Individual users can often use e-mail services provided by the wireless provider and therefore may not be required to install a BES server on their local network, but organizations that have multiple wireless users usually run BES on their own network. While it can be very expensive having an own BES, third party companies provide hosted BES solutions. These are solutions with the advantages of an own BES, but without the costs. Every BlackBerry has a unique id called BlackBerry PIN which is used to identify your device to the BES.

BES can act as a sort of e-mail relay for corporate accounts so that users always have access to their e-mail. The software monitors the user's local "inbox", and when a new message comes in, it picks up the message and passes it to RIM's Network Operations Center (NOC). The messages are then relayed to the user's wireless provider, which in turn delivers them to the user's BlackBerry device. This is called Push procedure, where the mobile user doesn't have to synchronize the data by hand. All new e-mails, contacts and calendar entries are pushed to the BlackBerry device automatically. Device storage also enables the mobile user to access all data offline in areas without wireless service. As soon as the user connects again, the BES sends the latest data. This way the handheld is always up-to-date.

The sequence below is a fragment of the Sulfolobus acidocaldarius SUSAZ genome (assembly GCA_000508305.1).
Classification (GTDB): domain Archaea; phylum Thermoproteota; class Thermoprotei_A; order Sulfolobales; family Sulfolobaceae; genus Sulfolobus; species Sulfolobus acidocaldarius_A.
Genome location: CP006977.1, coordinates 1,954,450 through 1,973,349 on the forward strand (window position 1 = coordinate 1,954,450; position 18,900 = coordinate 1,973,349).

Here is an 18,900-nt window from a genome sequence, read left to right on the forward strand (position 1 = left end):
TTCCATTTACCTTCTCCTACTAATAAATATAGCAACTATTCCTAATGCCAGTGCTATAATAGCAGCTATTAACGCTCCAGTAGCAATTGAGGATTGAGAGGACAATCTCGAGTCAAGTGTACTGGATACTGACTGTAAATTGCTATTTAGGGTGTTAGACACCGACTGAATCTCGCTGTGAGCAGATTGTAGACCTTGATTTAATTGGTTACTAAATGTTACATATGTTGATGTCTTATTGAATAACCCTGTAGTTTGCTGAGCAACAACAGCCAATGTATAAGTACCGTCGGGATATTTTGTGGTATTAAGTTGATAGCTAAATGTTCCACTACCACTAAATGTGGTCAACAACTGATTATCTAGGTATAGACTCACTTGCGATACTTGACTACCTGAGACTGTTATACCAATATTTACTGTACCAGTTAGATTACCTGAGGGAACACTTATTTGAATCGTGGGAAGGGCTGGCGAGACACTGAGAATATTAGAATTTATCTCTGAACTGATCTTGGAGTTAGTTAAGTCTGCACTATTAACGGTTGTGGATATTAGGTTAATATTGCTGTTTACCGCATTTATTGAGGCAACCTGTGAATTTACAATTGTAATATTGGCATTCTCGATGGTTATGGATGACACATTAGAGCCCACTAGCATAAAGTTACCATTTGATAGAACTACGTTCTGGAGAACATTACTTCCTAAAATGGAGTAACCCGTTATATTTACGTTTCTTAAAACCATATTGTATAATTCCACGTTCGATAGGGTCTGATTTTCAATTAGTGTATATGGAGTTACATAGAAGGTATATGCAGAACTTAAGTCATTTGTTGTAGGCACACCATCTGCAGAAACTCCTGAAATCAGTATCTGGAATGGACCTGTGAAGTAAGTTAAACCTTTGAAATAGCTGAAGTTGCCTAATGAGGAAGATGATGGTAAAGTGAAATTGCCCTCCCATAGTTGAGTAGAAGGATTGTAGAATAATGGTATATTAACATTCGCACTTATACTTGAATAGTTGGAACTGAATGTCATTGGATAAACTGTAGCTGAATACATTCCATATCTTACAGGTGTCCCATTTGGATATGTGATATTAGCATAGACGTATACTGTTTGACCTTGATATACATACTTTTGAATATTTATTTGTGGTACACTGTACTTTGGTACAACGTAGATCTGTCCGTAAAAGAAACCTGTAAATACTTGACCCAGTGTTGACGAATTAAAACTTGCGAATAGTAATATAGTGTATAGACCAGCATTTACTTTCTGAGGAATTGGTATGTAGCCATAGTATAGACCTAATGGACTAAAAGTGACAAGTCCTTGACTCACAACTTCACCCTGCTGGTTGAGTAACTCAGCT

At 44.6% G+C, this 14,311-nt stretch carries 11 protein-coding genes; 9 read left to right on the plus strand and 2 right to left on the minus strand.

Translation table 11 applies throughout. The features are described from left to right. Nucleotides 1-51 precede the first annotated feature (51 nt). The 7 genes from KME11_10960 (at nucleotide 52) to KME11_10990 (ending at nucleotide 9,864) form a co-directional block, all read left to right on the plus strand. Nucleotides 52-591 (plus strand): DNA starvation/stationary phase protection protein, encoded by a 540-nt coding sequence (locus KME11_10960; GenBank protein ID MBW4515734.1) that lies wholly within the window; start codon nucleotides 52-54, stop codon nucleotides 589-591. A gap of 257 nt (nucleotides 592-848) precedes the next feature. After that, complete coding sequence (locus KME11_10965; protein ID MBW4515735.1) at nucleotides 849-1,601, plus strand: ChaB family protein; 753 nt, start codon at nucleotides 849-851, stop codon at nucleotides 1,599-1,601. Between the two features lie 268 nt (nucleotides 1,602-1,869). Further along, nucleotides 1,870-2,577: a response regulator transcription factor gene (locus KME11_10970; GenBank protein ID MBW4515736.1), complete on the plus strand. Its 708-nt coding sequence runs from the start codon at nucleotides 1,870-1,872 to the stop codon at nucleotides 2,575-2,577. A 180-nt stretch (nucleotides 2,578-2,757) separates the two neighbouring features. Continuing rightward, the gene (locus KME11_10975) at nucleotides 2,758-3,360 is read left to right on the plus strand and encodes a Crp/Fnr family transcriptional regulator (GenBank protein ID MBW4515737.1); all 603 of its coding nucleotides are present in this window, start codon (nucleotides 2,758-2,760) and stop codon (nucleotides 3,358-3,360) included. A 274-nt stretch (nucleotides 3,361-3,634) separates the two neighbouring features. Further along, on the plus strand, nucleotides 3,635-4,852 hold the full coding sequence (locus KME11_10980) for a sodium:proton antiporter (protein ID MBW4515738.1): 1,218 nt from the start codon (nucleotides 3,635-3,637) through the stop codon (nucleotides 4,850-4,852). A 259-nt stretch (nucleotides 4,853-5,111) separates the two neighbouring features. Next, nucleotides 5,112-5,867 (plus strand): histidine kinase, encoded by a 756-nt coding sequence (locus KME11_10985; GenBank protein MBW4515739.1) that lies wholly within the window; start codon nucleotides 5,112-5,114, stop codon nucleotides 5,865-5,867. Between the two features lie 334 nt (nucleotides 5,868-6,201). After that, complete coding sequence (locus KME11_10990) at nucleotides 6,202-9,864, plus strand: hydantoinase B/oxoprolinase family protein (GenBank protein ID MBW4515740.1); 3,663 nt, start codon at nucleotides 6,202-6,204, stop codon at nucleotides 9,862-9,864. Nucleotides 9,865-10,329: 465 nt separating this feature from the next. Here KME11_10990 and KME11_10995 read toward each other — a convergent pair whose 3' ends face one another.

BES also provides handhelds with TCP/IP connectivity that is proxied through a component called "Mobile Data Service" (MDS). This allows for custom application development using data streams on BlackBerry devices based on the Sun Microsystems Java ME platform.